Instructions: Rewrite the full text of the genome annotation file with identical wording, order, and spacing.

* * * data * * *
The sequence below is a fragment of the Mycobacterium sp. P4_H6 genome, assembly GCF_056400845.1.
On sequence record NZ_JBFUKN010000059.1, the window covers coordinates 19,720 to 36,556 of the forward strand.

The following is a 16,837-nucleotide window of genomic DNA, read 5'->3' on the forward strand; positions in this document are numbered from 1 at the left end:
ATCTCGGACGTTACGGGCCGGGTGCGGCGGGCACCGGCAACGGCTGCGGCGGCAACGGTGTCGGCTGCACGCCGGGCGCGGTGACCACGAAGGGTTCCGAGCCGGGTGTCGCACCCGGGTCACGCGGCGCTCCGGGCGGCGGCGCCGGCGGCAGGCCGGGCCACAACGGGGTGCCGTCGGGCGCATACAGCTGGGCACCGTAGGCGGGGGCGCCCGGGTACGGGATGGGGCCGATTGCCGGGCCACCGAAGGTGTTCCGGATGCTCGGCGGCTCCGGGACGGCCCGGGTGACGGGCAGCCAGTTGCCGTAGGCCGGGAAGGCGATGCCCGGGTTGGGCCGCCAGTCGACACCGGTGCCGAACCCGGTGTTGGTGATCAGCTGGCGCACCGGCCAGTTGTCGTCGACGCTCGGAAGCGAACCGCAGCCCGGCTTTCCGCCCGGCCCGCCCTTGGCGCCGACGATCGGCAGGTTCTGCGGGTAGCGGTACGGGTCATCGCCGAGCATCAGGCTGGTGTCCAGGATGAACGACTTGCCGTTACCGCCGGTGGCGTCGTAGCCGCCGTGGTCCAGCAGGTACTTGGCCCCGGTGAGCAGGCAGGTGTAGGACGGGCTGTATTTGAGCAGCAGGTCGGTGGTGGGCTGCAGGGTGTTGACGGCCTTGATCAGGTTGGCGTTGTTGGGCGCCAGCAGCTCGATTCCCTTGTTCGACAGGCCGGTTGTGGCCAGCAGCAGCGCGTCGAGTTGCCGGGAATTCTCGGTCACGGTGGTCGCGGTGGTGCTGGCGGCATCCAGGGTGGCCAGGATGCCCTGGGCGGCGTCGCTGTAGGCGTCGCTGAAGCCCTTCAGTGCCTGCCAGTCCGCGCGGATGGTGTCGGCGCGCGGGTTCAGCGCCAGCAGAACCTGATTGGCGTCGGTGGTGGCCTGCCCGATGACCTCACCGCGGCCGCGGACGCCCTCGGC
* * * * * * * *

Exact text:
The sequence below is a fragment of the Mycobacterium sp. P4_H6 genome, assembly GCF_056400845.1.
On sequence record NZ_JBFUKN010000059.1, the window covers coordinates 19,720 to 36,556 of the forward strand.

The following is a 16,837-nucleotide window of genomic DNA, read 5'->3' on the forward strand; positions in this document are numbered from 1 at the left end:
ATCTCGGACGTTACGGGCCGGGTGCGGCGGGCACCGGCAACGGCTGCGGCGGCAACGGTGTCGGCTGCACGCCGGGCGCGGTGACCACGAAGGGTTCCGAGCCGGGTGTCGCACCCGGGTCACGCGGCGCTCCGGGCGGCGGCGCCGGCGGCAGGCCGGGCCACAACGGGGTGCCGTCGGGCGCATACAGCTGGGCACCGTAGGCGGGGGCGCCCGGGTACGGGATGGGGCCGATTGCCGGGCCACCGAAGGTGTTCCGGATGCTCGGCGGCTCCGGGACGGCCCGGGTGACGGGCAGCCAGTTGCCGTAGGCCGGGAAGGCGATGCCCGGGTTGGGCCGCCAGTCGACACCGGTGCCGAACCCGGTGTTGGTGATCAGCTGGCGCACCGGCCAGTTGTCGTCGACGCTCGGAAGCGAACCGCAGCCCGGCTTTCCGCCCGGCCCGCCCTTGGCGCCGACGATCGGCAGGTTCTGCGGGTAGCGGTACGGGTCATCGCCGAGCATCAGGCTGGTGTCCAGGATGAACGACTTGCCGTTACCGCCGGTGGCGTCGTAGCCGCCGTGGTCCAGCAGGTACTTGGCCCCGGTGAGCAGGCAGGTGTAGGACGGGCTGTATTTGAGCAGCAGGTCGGTGGTGGGCTGCAGGGTGTTGACGGCCTTGATCAGGTTGGCGTTGTTGGGCGCCAGCAGCTCGATTCCCTTGTTCGACAGGCCGGTTGTGGCCAGCAGCAGCGCGTCGAGTTGCCGGGAATTCTCGGTCACGGTGGTCGCGGTGGTGCTGGCGGCATCCAGGGTGGCCAGGATGCCCTGGGCGGCGTCGCTGTAGGCGTCGCTGAAGCCCTTCAGTGCCTGCCAGTCCGCGCGGATGGTGTCGGCGCGCGGGTTCAGCGCCAGCAGAACCTGATTGGCGTCGGTGGTGGCCTGCCCGATGACCTCACCGCGGCCGCGGACGCCCTCGGC